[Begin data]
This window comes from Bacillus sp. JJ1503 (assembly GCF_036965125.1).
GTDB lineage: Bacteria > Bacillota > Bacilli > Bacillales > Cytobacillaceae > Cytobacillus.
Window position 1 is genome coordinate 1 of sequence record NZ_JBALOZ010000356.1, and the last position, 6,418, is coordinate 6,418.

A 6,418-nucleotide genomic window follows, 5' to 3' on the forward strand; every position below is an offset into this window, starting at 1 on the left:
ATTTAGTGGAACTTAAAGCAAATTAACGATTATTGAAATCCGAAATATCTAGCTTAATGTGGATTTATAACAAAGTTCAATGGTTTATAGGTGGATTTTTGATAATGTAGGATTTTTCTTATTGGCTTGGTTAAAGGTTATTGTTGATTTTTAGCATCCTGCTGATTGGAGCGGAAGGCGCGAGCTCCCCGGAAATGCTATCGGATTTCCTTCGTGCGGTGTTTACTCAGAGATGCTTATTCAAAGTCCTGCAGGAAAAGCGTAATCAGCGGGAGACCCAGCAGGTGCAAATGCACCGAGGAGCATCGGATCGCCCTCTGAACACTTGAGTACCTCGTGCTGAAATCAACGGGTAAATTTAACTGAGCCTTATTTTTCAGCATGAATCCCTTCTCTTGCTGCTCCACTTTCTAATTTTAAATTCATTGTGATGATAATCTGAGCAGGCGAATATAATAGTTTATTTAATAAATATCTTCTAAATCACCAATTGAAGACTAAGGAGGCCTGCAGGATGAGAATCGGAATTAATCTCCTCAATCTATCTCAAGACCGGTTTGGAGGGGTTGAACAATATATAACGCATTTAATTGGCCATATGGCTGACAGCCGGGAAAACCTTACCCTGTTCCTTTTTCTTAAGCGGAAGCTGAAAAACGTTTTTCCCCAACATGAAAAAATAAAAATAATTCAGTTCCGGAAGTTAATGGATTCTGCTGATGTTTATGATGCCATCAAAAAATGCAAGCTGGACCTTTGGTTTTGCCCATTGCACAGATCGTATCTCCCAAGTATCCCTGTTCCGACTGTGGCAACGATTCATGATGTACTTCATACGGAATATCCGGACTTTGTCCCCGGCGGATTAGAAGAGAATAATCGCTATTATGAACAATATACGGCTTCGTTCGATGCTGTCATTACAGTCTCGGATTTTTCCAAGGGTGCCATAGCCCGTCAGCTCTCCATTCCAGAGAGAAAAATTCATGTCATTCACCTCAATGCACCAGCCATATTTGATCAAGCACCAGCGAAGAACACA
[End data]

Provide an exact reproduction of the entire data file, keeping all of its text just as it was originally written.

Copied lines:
This window comes from Bacillus sp. JJ1503 (assembly GCF_036965125.1).
GTDB lineage: Bacteria > Bacillota > Bacilli > Bacillales > Cytobacillaceae > Cytobacillus.
Window position 1 is genome coordinate 1 of sequence record NZ_JBALOZ010000356.1, and the last position, 6,418, is coordinate 6,418.

A 6,418-nucleotide genomic window follows, 5' to 3' on the forward strand; every position below is an offset into this window, starting at 1 on the left:
ATTTAGTGGAACTTAAAGCAAATTAACGATTATTGAAATCCGAAATATCTAGCTTAATGTGGATTTATAACAAAGTTCAATGGTTTATAGGTGGATTTTTGATAATGTAGGATTTTTCTTATTGGCTTGGTTAAAGGTTATTGTTGATTTTTAGCATCCTGCTGATTGGAGCGGAAGGCGCGAGCTCCCCGGAAATGCTATCGGATTTCCTTCGTGCGGTGTTTACTCAGAGATGCTTATTCAAAGTCCTGCAGGAAAAGCGTAATCAGCGGGAGACCCAGCAGGTGCAAATGCACCGAGGAGCATCGGATCGCCCTCTGAACACTTGAGTACCTCGTGCTGAAATCAACGGGTAAATTTAACTGAGCCTTATTTTTCAGCATGAATCCCTTCTCTTGCTGCTCCACTTTCTAATTTTAAATTCATTGTGATGATAATCTGAGCAGGCGAATATAATAGTTTATTTAATAAATATCTTCTAAATCACCAATTGAAGACTAAGGAGGCCTGCAGGATGAGAATCGGAATTAATCTCCTCAATCTATCTCAAGACCGGTTTGGAGGGGTTGAACAATATATAACGCATTTAATTGGCCATATGGCTGACAGCCGGGAAAACCTTACCCTGTTCCTTTTTCTTAAGCGGAAGCTGAAAAACGTTTTTCCCCAACATGAAAAAATAAAAATAATTCAGTTCCGGAAGTTAATGGATTCTGCTGATGTTTATGATGCCATCAAAAAATGCAAGCTGGACCTTTGGTTTTGCCCATTGCACAGATCGTATCTCCCAAGTATCCCTGTTCCGACTGTGGCAACGATTCATGATGTACTTCATACGGAATATCCGGACTTTGTCCCCGGCGGATTAGAAGAGAATAATCGCTATTATGAACAATATACGGCTTCGTTCGATGCTGTCATTACAGTCTCGGATTTTTCCAAGGGTGCCATAGCCCGTCAGCTCTCCATTCCAGAGAGAAAAATTCATGTCATTCACCTCAATGCACCAGCCATATTTGATCAAGCACCAGCGAAGAACACA